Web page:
Lead by example
The Countryside Alliance gives us the inside scoop on the Westminster Hall lead debate. Just one topic prompted unity amongst attendees – the importance of adhering to the existing restrictions
In December, Gerald Jones, the Labour MP for Merthyr Tydfil and Rhymney, secured a one-hour Westminster Hall debate on ‘usage of lead shot in ammunition’. Even the title of this discussion was odd in that it seemed to exclude discussion of lead bullets, but given that Mr Jones had never previously shown any interest in shooting, it may just have been a misunderstanding.
He read out his opening statement from a script which sounded remarkably similar to the public statements made by the RSPB and the Wildfowl and Wetlands Trust (WWT). Indeed, it was noticeable that there were more staff from those two organisations in attendance than the three MPs (including Mr Jones) who were willing to argue for further restrictions on lead ammunition. It is increasingly sad to witness two organisations that do so much brilliant conservation work give such priority to a campaign which is, at least in part, clearly motivated by an antipathy to shooting as a whole.
A number of MPs, led by the Countryside Alliance’s Chairman Simon Hart, argued forcibly that there was no justification for a ban on lead ammunition. Simon declared an unusual interest in the debate by stating the fact that he was “probably the only Member who has been shot by a lead cartridge… It was about 35 years ago and I still carry 20 lead pellets in my left knee,” adding that “colleagues will judge whether that has affected my physical or mental state.”
Charles Walker MP stated that “Tungsten, bismuth and hevi-shot cost five to seven times as much as lead. A significant part of most people’s shooting budget.” Jim Shannon MP brought his experience of shooting and wildfowling in Northern Ireland to the debate, arguing that attempts to ban lead ammunition are “unjust and unfair, and highlight the way in which science can be used and manipulated to suit a political agenda.”
Rishi Sunak MP and Geoffrey Clifton-Brown MP argued that evidence on the impact of lead ammunition in the UK has failed to pass rigorous academic scrutiny, and that the risks have been exaggerated. They also stated that a ban on lead would have serious and unquantified implications for the gun trade, the rural economy and the natural environment. Alex Cunningham MP, a shadow Defra Minister, was forced to concede that there was no evidence in the UK of any premature death caused by lead ammunition, which prompted Simon Hart to suggest that “unless he [Cunningham] can come up with that evidence, he is doing nothing more than mischief-making.”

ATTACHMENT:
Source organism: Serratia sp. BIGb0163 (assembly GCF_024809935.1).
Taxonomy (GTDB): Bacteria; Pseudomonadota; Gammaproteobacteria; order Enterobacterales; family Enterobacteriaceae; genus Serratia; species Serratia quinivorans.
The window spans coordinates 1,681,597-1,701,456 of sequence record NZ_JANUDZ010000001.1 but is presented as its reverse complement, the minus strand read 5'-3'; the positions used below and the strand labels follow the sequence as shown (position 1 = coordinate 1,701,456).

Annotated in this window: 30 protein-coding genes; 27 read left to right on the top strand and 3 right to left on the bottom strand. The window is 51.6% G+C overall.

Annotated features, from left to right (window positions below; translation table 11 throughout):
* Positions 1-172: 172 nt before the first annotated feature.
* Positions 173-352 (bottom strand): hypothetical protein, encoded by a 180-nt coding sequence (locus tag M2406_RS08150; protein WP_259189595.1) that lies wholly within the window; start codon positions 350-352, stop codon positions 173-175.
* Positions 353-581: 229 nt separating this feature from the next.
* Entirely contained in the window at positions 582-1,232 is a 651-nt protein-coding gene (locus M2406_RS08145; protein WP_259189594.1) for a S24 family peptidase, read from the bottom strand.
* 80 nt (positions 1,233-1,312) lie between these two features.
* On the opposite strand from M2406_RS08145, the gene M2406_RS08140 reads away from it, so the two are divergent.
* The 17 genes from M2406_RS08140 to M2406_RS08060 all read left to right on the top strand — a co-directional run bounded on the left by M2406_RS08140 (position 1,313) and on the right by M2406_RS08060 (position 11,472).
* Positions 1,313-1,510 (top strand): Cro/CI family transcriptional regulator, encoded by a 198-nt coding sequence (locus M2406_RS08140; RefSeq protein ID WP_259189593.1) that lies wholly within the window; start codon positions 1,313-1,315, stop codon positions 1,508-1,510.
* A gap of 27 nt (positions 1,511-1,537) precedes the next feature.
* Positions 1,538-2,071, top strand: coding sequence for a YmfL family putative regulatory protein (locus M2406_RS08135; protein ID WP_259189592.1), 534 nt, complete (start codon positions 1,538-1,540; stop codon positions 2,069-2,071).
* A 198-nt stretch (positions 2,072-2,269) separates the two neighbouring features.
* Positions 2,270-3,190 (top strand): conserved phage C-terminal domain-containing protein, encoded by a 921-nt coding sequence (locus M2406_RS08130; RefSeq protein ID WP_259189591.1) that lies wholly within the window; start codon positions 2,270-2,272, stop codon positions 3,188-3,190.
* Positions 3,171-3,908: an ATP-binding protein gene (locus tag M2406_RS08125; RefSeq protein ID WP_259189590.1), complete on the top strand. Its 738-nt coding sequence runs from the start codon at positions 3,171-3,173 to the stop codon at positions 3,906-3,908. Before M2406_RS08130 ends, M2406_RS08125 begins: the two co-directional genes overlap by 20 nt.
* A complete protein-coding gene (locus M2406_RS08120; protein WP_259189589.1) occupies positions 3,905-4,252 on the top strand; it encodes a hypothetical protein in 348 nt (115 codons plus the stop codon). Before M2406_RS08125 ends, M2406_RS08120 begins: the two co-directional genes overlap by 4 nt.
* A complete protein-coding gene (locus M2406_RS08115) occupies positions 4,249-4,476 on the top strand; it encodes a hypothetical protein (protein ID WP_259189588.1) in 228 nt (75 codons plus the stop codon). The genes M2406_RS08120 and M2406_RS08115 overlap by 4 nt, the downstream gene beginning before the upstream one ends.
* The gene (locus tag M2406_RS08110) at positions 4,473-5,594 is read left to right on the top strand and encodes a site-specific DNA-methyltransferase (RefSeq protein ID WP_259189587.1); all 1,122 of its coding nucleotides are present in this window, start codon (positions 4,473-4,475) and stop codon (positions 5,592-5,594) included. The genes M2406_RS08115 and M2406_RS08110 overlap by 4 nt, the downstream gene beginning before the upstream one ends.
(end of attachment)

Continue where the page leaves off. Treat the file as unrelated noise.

George Eustice MP responded for the government and stated that since half of the Lead Ammunition Group members had resigned, “we are therefore in a position in which we have no expert consensus about the impact of lead ammunition on wildlife or human health.” He did, however, acknowledge that current compliance levels with existing legislation were disappointing. This is not a matter of debate and is something that all speakers agreed on. Adherence with the current restrictions for shooting wildfowl and shooting over wetlands is non-negotiable. Using lead shot in contravention of the regulations is not only environmentally damaging, but also risks the future use of lead ammunition for all shooting. None of us should think that it is acceptable, either personally or from those who we shoot with.
The debate showed very clearly that the MPs arguing for the continued status quo on lead shot have personal experience in the field of shooting; on the other hand, the opposing speakers have limited experience and, it seems, have been persuaded to join in on this science-heavy debate. It is also obvious that the lead ammunition debate is highly convoluted, and is by no means able to be discussed fully in a one-hour slot. The result of the continued debate is not as easy as ‘ban lead ammunition’ or ‘keep lead ammunition’, as two recent e-petitions made it out to be. There are issues with lead ammunition; these issues have been seen in the UK in swans, and in other countries, for example Californian condors in America, and hunters’ consumption in Scandinavian countries.
For the Countryside Alliance it is only once these known issues have been scientifically shown that the conversation should move towards mitigation measures and, potentially, further regulations (as is being currently shown in California). There is no need for a call to ban all lead ammunition, and that is why the RSPB and the WWT’s call to do so can only be described as an anti-shooting issue, not anti-lead.
‘The result of the debate is not as easy as ‘ban lead ammunition’ or ‘keep lead ammunition’, as two recent e-petitions
made it out to be’
Issues with lead ammunition have been seen in swans in the UK